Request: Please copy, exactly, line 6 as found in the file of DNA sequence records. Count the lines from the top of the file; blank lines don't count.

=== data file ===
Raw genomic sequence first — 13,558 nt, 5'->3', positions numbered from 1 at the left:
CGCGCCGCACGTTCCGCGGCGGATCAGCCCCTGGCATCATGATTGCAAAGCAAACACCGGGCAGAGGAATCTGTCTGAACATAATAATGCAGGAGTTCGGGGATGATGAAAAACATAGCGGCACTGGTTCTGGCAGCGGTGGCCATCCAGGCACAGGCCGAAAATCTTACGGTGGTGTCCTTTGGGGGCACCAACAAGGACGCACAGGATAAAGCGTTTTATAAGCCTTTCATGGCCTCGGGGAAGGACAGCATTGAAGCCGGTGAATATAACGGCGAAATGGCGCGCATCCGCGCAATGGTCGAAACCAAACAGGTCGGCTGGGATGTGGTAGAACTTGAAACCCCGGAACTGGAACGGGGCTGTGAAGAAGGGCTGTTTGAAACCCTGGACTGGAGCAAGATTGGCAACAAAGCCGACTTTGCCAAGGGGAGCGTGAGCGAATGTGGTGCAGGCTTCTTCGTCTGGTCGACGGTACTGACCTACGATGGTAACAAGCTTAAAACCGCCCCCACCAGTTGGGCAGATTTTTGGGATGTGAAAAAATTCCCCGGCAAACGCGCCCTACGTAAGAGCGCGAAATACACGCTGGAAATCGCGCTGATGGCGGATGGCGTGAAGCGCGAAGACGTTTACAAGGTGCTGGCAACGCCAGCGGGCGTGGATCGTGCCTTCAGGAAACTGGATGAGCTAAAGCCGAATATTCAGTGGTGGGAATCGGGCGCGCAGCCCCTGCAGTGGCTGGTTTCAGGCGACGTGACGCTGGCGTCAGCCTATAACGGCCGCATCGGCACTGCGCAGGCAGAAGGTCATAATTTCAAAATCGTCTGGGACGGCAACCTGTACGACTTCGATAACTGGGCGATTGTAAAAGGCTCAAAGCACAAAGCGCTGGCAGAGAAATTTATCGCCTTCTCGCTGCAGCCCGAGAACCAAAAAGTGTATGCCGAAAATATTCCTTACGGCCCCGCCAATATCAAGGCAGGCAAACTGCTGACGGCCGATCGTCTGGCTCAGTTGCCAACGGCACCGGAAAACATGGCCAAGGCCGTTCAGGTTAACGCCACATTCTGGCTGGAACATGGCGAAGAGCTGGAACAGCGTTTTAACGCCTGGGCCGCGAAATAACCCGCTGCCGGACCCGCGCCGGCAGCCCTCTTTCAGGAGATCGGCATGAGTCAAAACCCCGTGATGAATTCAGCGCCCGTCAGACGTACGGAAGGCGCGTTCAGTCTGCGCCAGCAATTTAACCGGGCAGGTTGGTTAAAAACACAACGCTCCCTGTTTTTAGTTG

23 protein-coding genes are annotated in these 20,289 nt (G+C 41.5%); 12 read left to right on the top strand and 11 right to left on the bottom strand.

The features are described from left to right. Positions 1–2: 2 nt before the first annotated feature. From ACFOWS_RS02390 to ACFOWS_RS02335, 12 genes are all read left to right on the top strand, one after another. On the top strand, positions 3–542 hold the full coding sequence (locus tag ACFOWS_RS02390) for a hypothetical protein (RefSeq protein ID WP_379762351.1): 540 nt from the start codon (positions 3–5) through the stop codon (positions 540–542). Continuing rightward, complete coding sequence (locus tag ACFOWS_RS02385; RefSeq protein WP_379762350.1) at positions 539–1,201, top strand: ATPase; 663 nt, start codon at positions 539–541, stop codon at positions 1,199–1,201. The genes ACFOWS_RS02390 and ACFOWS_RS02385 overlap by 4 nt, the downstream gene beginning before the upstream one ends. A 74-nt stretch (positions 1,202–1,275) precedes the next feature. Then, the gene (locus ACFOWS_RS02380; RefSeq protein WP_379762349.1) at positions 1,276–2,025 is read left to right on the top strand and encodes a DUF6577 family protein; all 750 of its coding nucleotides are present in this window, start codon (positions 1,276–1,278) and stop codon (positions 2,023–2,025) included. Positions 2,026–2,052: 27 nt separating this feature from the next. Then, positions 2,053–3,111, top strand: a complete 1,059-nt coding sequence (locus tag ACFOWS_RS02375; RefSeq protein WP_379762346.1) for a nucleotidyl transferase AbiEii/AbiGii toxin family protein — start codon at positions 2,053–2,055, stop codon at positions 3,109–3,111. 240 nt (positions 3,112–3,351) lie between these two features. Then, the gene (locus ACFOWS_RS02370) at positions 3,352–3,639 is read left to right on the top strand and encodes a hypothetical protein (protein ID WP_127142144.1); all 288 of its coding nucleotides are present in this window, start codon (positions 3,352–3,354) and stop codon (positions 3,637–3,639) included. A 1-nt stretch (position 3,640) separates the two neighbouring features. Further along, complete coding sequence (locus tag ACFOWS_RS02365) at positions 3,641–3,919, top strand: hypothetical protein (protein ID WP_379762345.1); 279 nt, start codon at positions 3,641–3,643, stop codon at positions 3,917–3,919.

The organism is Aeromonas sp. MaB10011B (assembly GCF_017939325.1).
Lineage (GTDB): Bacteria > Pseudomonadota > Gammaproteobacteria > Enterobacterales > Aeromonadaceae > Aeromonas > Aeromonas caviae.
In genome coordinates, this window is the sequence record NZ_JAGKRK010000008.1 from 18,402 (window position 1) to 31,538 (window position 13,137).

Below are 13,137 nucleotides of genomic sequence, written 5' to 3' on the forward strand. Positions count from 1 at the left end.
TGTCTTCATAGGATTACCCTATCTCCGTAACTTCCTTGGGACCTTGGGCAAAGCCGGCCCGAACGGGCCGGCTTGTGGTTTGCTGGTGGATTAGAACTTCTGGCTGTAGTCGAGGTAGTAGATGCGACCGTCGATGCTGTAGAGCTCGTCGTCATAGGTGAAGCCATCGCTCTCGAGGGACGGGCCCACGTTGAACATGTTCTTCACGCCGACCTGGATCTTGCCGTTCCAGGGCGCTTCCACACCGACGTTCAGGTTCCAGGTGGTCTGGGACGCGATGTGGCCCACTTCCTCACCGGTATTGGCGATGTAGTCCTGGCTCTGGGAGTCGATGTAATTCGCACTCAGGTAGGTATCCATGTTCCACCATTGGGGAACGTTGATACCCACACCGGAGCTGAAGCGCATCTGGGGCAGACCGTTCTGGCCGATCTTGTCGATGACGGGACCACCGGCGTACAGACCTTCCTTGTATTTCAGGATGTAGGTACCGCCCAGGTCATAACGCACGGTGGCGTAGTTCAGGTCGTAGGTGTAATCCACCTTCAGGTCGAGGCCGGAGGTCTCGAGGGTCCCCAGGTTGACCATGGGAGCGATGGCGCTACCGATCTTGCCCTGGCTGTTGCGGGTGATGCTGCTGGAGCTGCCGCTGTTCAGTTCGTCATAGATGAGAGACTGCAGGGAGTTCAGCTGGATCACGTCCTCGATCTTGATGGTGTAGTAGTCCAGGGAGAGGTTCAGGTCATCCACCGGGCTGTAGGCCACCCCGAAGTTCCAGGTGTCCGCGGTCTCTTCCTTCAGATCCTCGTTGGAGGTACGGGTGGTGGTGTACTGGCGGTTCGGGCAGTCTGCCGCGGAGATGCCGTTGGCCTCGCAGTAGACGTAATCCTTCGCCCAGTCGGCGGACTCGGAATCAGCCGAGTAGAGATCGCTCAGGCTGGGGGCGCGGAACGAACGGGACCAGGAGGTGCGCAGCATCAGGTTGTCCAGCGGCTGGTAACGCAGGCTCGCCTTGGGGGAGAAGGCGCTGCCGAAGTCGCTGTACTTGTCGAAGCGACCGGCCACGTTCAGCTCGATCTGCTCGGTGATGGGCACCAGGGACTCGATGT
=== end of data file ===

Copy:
Lineage (GTDB): Bacteria > Pseudomonadota > Gammaproteobacteria > Enterobacterales > Aeromonadaceae > Aeromonas > Aeromonas caviae.